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Michaelis. Farewell!

19466371_1345544492188010_6377732951176990106_oYamas, Michaelis
I am sure they have ouzo
in heaven
although I am not sure
if there are donkeys or any horses
grazing above the clouds
You embraced life as a free man
loving donkeys, horses and women
You were always full of crazy stories
to celebrate life and friendship
while your Greek heart
could not beat without music
and dancing
as long as something was in the glass
and the table surrounded by company
You kept on smiling
whenever crisis or human disaster struck
you would fill a glass
raise it to heaven and challenge the gods
in order to drink to a happy life
you thought that lasted forever
and then you danced the night away
Your donkeys known by the entire village
in the winter finding their food in mountains and emptying my garden
in the summer carrying the weight of tourists
while you taught them how to live as a Greek,
enjoy sun, water, food and Ambrosia
I am sure you took everything
life offered you
and now it is time
to give back that free life you lived
to rest in heaven
where you probably will raise your glass once more:
Yamas, Michaelis!
This was written by Julie smit and i feel she has pictured Michalis  life  and you can follow her posts http://smitaki.blogspot.gr
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ALL OF LESBOS A UNESCO GEOPARK by Carol P. Christ

In 2011 all of Lesbos was declared a UNESCO Geopark due the work of Nikos Zouros of the Museum of Natural History in Sigri in cooperation with numerous government agencies and the Municipality of Lesbos. 

There are just over 90 Geoparks in the world. Geopark designation is given for: “A territory encompassing one or more sites of scientific importance, not only for geological reasons but also by virtue of its archaeological, ecological or cultural value.”  To keep the designation as a Geopark, the people of Lesbos and their elected leaders must show that they understand the heritage of the island and intend to protect it and make it accessible to tourists. 

Lesbos has been designated a Geopark because of its geological history. Mount Olympos, the mountain where Agiassos is located, was thrust up from under the sea, along with the Alps, about 200 million years ago. This was during the time when the continents split apart from a single continent known as Pangaia.  As Mount Olympos was formed of plankton under the sea, it is made up of soft marl or marble-like rock. 

In contrast the whole Northwest part of the island was created between 22 million and 16 million years ago during massive volcanic explosions that formed the Aegean Sea. At that time Lesbos was connected to the mainland of Asia Minor, from which it separated only about 1 million years ago.  Evidence of the volcanic explosions can also be found across the channel that now separates Lesbos from Turkey.  The village of Assos, in Turkey, which can be seen from Sikamina, is built of the same type of volcanic stone used to build in Molivos.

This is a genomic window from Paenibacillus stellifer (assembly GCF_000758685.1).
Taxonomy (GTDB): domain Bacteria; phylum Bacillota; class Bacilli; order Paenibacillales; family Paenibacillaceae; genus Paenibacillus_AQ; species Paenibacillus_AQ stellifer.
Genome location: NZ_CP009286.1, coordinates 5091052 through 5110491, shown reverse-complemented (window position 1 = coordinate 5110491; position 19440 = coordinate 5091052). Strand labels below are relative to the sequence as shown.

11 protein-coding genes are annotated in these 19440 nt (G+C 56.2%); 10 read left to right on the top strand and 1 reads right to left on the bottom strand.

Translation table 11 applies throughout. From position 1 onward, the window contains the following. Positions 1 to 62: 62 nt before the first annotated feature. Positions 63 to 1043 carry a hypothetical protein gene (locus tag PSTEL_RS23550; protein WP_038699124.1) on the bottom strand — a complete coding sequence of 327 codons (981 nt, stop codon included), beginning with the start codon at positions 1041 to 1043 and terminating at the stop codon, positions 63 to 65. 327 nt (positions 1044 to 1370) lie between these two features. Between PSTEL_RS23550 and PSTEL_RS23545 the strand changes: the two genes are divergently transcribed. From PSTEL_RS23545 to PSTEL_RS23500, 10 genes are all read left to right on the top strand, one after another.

Mount Lepetemos which towers over Molivos and Petra may have been one of the largest volcanoes the world has ever seen.  Moliovos itself was a small volcanic mountain.  Lava flows can still be seen in many parts of the village.  The stones that were used to build the castle and the traditional buildings in Molivos are porous volcanic stone.

The rock on which the church of Petra was built was a vein of molten rock that was thrusting itself up from under the earth. It never exploded but remained in the center of a small mountain. Over time, the softer rock of the outer part of the mountain wore away, exposing the volcanic core.  The monastery known as Ipsilos at the juncture of the roads to Eressos and Sigri is built on a larger exposed volcanic core.  The village of Vatoussa is at the center of the crater of another very large volcano that exploded many times shaping the island as we know it today.

The volcanoes of Lesbos sometimes sent out masses of lava flow that might have taken as much as 10,000 years to cool.  These flows can be seen in the shapes of the island’s mountains and hills.  Other times the volcanoes threw out large boulders and great clouds of dust.  Everything in the path of lava flows is burned up. But when volcanic dust settles on living things such as trees, their forms may be preserved. In Lesbos the Petrified Forest was created because dust fell at levels of several meters. Our Petrified Forest uniquely has trees still in place in the landscape with their roots, trunks, and even branches, showing exactly where they were living some 20 million years ago.

Visitors can learn more about the geological history of Lesbos in the context of the geological history of the planet at the Museum of Natural History in Sigri. A part of the Petrified Forest has been excavated on the museum grounds.  There are also a series of signs called “The Lava Path” along the road from Filia to Sigri which explain the volcanic landmarks visible from the signposts. They are well-worth stopping to read as they tell an amazing story.

Carol P. Christ (Καρολινα Κριστ) is Vice President of Friends of Green Lesbos which has been working for years to protect the wetlands of Lesbos.  In 2012 she ran for Greek National Parliament on the Green Party ticket in Lesbos-Limnos.

www.greenlesbos.com 

http://en.wikipedia.org/wiki/Geopark